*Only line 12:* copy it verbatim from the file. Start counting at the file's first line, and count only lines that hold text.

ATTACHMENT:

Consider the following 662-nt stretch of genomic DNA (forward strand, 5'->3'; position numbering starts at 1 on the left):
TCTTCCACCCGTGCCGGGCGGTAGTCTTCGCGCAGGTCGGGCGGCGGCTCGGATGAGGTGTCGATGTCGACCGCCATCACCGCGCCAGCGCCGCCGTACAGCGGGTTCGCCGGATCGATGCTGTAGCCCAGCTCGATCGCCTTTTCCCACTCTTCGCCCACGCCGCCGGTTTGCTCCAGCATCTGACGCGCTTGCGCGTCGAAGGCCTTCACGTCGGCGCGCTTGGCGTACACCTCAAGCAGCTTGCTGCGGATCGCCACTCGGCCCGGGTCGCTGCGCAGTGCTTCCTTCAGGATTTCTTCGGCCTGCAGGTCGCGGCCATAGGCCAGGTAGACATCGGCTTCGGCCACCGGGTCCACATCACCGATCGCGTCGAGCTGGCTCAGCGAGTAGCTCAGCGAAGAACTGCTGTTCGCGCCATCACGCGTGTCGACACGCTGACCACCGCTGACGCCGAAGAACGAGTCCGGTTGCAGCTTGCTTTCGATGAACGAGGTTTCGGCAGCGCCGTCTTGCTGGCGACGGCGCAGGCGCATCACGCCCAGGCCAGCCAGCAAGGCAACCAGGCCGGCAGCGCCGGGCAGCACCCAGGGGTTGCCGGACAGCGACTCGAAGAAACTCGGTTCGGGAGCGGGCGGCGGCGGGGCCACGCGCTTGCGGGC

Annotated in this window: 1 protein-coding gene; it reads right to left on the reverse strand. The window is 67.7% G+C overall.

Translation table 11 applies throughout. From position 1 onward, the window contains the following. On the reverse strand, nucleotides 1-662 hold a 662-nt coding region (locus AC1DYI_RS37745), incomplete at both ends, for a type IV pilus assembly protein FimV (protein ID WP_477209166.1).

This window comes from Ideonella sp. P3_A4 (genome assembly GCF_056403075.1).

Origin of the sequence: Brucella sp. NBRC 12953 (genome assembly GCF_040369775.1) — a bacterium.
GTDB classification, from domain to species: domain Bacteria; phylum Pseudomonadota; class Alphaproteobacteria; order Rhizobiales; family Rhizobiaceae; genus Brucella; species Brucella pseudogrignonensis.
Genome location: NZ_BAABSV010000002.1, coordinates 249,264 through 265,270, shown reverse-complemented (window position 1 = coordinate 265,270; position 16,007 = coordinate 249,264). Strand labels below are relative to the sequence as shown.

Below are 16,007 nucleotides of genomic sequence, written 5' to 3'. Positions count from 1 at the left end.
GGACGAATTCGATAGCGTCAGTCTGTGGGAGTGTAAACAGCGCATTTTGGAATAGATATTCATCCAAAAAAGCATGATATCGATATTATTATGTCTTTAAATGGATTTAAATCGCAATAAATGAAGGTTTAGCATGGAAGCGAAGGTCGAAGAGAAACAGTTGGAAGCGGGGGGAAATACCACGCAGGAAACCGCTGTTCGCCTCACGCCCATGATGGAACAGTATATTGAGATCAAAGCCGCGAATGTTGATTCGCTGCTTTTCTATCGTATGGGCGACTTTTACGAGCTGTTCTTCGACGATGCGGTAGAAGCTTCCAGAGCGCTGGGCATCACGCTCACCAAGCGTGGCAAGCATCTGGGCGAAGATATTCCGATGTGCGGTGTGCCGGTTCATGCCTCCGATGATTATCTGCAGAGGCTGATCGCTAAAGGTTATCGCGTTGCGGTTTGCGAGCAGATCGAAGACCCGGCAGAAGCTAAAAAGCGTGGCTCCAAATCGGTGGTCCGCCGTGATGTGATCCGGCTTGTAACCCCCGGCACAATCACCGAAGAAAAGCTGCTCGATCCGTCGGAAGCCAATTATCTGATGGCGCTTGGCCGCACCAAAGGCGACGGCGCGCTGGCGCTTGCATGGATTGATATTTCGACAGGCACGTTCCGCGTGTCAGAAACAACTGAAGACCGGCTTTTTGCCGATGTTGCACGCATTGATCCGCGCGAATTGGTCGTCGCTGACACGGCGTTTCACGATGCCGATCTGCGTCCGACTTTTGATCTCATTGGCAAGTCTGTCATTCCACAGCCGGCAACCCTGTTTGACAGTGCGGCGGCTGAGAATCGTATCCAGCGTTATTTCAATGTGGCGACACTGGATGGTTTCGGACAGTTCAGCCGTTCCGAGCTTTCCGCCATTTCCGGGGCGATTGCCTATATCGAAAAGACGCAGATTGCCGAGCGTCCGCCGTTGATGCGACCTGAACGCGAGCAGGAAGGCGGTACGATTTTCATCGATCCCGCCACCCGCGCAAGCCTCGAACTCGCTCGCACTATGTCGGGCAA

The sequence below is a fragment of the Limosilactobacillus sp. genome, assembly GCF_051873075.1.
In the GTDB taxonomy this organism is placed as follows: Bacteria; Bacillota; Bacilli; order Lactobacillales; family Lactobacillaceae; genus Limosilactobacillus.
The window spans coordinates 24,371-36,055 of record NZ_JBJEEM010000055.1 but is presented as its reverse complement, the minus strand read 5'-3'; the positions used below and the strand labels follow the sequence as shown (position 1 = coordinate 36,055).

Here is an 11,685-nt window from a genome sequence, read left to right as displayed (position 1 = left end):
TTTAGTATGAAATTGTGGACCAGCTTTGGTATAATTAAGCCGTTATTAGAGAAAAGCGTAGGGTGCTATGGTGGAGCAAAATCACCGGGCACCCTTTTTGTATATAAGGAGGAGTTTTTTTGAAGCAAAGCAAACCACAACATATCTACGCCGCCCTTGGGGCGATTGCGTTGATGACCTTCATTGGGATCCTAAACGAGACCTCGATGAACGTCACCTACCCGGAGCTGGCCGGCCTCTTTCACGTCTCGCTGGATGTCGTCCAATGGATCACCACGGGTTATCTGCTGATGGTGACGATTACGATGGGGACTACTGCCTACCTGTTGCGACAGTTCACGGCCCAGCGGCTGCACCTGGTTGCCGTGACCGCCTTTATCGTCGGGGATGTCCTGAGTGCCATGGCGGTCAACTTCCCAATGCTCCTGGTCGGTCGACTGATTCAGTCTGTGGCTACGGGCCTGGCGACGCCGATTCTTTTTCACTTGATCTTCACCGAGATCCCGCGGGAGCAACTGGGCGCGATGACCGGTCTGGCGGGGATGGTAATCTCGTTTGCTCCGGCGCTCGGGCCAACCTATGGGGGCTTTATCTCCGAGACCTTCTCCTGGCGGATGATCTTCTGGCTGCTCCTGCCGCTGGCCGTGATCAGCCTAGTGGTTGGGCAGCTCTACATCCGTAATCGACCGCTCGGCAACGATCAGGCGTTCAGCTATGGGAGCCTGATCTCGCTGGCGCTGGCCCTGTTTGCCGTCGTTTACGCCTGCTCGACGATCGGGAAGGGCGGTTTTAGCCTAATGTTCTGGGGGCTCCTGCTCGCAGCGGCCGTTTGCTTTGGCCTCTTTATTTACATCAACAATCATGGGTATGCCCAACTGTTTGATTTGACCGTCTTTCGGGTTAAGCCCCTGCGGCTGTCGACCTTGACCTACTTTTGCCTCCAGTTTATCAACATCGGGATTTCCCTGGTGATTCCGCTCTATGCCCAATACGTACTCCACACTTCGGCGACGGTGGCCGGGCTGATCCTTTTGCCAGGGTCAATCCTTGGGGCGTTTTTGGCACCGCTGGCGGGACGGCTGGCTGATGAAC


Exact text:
In the GTDB taxonomy this organism is placed as follows: Bacteria; Bacillota; Bacilli; order Lactobacillales; family Lactobacillaceae; genus Limosilactobacillus.